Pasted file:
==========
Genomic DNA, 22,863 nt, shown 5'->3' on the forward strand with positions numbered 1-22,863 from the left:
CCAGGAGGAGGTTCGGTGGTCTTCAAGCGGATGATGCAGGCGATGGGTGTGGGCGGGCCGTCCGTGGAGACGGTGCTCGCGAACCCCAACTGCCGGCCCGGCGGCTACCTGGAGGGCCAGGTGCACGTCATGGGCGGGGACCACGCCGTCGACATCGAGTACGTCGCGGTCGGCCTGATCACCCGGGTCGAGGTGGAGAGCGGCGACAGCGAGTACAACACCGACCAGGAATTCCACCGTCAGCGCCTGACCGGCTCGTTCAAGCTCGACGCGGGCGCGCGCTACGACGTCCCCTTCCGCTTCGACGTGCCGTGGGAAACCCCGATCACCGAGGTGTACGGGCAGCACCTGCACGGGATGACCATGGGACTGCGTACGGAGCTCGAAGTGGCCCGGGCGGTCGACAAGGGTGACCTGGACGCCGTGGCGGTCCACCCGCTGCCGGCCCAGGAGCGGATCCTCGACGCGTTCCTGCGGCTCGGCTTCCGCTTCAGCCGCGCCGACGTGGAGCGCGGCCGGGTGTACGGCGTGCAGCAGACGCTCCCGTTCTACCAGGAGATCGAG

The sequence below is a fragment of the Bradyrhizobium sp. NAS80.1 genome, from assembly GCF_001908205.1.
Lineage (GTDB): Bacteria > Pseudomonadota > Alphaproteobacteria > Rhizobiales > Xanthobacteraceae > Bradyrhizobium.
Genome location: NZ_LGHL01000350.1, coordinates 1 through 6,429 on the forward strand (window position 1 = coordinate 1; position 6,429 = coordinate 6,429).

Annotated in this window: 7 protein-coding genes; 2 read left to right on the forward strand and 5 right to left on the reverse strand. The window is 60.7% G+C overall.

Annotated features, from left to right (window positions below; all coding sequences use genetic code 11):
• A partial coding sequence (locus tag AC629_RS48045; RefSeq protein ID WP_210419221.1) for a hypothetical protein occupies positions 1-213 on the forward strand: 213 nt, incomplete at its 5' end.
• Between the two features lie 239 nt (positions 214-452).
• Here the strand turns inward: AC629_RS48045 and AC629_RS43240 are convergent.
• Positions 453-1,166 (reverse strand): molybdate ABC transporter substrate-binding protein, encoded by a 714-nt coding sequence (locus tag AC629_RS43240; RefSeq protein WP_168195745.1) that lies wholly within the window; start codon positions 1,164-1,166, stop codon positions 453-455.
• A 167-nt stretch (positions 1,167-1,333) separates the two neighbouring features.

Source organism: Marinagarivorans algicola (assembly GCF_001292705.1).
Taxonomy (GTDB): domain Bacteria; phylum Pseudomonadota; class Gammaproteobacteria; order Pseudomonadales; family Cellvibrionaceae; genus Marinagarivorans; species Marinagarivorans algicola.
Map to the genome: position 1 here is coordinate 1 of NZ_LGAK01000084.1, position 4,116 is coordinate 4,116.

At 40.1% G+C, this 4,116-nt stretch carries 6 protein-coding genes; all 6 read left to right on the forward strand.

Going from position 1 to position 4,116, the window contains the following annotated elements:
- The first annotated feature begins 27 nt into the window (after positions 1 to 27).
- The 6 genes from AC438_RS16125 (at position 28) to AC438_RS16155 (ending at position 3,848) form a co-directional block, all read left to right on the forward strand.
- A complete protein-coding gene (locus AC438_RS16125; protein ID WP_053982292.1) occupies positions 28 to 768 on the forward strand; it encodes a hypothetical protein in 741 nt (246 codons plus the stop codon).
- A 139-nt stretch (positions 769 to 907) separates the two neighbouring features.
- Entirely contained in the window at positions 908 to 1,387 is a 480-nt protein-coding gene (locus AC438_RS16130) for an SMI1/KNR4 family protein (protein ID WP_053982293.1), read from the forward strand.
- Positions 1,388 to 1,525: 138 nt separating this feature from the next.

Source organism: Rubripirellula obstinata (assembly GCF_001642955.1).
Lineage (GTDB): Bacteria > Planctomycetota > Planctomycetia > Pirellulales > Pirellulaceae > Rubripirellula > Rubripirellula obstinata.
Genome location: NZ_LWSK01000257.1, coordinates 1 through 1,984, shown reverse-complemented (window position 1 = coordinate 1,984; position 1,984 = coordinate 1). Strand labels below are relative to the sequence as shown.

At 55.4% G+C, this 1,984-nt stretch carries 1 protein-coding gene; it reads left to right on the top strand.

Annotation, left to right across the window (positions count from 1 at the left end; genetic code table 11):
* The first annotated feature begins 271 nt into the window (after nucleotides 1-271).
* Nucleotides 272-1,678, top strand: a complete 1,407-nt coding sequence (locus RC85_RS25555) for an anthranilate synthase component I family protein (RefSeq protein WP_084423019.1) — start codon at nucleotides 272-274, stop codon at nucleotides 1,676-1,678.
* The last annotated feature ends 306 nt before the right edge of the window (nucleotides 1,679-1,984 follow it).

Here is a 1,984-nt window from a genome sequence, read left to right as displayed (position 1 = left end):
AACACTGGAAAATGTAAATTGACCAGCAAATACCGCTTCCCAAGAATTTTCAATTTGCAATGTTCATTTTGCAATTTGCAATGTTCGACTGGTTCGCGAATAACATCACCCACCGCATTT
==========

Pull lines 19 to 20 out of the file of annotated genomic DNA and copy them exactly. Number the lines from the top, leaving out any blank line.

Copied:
- The 6 genes from AC438_RS16125 (at position 28) to AC438_RS16155 (ending at position 3,848) form a co-directional block, all read left to right on the forward strand.
- A complete protein-coding gene (locus AC438_RS16125; protein ID WP_053982292.1) occupies positions 28 to 768 on the forward strand; it encodes a hypothetical protein in 741 nt (246 codons plus the stop codon).